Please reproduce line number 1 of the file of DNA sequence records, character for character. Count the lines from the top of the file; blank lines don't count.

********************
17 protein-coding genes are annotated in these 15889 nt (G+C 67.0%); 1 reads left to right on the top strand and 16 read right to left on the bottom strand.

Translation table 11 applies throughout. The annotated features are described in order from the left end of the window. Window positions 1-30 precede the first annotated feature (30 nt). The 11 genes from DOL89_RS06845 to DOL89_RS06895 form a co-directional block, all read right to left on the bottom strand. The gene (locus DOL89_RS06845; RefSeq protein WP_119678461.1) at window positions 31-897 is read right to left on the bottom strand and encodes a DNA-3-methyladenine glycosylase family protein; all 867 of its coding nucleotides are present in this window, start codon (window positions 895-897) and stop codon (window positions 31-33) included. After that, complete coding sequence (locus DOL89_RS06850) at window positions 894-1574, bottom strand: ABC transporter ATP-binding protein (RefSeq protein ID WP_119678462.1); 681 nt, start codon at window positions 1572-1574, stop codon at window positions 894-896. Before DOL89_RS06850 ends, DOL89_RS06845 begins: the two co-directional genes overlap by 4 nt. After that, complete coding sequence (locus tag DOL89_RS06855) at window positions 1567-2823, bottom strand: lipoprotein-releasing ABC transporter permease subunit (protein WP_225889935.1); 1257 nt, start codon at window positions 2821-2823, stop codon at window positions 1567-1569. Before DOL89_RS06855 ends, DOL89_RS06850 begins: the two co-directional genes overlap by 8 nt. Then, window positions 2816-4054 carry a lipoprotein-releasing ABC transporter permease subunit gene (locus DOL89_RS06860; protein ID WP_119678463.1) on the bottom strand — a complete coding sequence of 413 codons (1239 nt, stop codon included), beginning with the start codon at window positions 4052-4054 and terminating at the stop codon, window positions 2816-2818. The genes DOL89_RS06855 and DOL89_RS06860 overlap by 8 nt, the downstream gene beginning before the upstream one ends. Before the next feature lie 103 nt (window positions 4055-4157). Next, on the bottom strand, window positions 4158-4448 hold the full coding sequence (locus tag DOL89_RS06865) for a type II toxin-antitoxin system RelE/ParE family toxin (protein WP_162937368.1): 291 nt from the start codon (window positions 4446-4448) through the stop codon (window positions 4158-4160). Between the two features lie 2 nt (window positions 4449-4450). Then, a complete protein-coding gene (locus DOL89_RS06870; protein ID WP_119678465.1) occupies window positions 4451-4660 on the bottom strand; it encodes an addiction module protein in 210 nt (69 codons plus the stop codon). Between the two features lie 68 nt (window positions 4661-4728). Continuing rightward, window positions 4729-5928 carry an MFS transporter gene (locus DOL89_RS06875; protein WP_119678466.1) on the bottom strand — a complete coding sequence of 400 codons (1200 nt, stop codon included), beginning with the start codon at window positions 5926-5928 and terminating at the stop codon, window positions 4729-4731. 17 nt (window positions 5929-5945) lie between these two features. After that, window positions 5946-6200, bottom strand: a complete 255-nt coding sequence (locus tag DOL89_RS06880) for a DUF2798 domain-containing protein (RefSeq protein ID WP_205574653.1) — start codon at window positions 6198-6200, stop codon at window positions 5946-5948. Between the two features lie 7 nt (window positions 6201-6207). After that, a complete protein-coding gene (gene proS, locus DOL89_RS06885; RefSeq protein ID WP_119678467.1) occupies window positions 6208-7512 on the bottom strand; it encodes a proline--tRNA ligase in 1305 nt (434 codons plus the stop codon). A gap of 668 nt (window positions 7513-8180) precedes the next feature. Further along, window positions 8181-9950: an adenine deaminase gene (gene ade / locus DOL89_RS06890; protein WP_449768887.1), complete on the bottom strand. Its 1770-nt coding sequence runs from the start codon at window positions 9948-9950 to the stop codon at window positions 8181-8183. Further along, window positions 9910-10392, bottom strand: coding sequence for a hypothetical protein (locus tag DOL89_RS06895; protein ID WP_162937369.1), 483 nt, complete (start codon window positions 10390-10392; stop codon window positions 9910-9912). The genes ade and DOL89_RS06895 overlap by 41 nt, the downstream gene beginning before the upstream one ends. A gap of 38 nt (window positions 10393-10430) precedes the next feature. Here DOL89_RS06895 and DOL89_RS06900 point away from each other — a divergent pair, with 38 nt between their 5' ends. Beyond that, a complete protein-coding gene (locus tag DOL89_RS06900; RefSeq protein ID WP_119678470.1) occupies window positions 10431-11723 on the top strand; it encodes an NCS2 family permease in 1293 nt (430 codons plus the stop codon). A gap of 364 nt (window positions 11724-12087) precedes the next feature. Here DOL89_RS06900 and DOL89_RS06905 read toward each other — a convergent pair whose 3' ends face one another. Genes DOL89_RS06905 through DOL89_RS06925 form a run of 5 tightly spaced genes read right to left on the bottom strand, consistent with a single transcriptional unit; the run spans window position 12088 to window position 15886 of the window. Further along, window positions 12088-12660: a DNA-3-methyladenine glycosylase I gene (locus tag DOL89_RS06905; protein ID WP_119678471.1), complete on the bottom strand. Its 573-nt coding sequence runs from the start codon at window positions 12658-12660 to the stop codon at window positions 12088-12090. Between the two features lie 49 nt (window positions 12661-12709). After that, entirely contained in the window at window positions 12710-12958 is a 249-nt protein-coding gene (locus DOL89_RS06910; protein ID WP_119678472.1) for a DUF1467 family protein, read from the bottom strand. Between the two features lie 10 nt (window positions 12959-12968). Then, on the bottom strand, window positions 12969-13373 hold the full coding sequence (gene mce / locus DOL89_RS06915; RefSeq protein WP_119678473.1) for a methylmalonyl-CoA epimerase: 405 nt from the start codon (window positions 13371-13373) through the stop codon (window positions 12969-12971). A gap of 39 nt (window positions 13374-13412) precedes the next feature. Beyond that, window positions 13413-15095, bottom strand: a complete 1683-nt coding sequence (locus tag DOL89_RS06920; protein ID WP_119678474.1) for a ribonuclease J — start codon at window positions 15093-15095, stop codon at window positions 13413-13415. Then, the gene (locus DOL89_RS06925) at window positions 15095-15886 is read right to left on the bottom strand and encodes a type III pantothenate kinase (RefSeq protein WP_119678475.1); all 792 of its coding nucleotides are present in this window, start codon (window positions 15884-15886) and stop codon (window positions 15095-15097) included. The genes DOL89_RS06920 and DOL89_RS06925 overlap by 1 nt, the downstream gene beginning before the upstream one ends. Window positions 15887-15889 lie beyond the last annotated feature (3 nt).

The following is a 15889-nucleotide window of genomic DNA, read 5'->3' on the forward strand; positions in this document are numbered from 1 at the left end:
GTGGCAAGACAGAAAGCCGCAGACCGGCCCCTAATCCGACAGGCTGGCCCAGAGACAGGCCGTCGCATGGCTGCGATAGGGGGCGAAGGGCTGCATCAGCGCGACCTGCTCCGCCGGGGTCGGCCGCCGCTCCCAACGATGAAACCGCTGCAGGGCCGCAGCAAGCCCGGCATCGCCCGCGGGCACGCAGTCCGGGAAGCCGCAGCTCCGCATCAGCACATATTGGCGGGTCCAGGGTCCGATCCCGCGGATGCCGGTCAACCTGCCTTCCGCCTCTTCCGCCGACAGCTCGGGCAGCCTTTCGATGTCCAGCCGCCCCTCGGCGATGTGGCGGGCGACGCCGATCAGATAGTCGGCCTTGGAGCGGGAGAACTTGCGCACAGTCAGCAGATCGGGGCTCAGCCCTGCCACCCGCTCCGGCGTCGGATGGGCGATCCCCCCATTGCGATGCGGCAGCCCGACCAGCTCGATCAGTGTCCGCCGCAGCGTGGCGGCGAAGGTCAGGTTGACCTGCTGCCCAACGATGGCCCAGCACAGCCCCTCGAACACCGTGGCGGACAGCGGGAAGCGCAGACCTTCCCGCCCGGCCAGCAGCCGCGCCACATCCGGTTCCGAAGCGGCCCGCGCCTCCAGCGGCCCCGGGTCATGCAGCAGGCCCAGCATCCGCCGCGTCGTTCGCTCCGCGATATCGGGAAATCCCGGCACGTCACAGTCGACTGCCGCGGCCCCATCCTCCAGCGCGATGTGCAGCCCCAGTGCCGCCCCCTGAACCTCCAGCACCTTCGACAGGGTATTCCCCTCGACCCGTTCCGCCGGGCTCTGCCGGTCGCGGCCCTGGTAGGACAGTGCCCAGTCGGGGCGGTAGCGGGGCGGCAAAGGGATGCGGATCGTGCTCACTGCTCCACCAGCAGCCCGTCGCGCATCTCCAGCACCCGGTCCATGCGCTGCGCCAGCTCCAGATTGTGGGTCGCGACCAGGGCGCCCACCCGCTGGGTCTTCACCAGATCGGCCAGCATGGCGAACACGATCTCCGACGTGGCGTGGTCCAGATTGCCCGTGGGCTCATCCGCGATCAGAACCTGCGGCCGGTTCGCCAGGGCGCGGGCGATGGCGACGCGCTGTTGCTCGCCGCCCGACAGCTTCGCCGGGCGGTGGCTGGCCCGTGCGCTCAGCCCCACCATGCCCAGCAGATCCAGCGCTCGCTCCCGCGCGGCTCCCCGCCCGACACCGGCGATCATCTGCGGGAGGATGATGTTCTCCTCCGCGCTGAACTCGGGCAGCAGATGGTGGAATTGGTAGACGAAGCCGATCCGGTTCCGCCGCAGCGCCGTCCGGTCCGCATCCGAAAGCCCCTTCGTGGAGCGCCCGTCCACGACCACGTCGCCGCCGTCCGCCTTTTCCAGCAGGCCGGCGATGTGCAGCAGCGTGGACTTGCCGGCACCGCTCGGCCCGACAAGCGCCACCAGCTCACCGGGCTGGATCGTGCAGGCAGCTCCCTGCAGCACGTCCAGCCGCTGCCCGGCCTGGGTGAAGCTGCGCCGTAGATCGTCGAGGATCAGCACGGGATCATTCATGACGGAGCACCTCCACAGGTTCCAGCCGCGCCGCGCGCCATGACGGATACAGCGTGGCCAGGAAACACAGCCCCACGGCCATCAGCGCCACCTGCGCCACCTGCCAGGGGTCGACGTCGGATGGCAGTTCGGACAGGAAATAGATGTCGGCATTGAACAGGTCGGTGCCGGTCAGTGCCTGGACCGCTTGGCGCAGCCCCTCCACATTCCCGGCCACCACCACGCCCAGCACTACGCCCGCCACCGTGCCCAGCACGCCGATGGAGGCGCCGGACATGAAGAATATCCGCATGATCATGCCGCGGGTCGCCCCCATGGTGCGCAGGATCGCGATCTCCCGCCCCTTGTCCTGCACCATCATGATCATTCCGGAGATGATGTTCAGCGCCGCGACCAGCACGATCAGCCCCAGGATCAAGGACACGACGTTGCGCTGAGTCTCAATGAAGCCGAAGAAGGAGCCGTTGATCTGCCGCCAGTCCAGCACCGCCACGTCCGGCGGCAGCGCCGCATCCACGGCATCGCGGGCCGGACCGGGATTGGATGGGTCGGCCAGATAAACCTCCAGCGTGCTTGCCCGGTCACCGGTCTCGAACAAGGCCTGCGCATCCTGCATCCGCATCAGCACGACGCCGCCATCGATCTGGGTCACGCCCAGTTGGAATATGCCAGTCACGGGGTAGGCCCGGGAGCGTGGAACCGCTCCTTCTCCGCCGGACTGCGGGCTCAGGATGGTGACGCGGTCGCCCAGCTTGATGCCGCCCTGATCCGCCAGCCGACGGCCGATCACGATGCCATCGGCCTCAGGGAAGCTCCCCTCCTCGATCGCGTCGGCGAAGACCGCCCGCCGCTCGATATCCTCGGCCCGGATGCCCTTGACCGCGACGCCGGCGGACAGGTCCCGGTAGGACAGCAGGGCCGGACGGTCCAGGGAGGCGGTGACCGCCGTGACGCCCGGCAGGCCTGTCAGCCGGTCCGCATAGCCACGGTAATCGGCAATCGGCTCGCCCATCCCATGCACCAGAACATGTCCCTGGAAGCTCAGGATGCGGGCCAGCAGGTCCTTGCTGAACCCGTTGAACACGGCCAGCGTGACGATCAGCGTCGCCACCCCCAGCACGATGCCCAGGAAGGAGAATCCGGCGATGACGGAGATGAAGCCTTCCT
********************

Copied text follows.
17 protein-coding genes are annotated in these 15889 nt (G+C 67.0%); 1 reads left to right on the top strand and 16 read right to left on the bottom strand.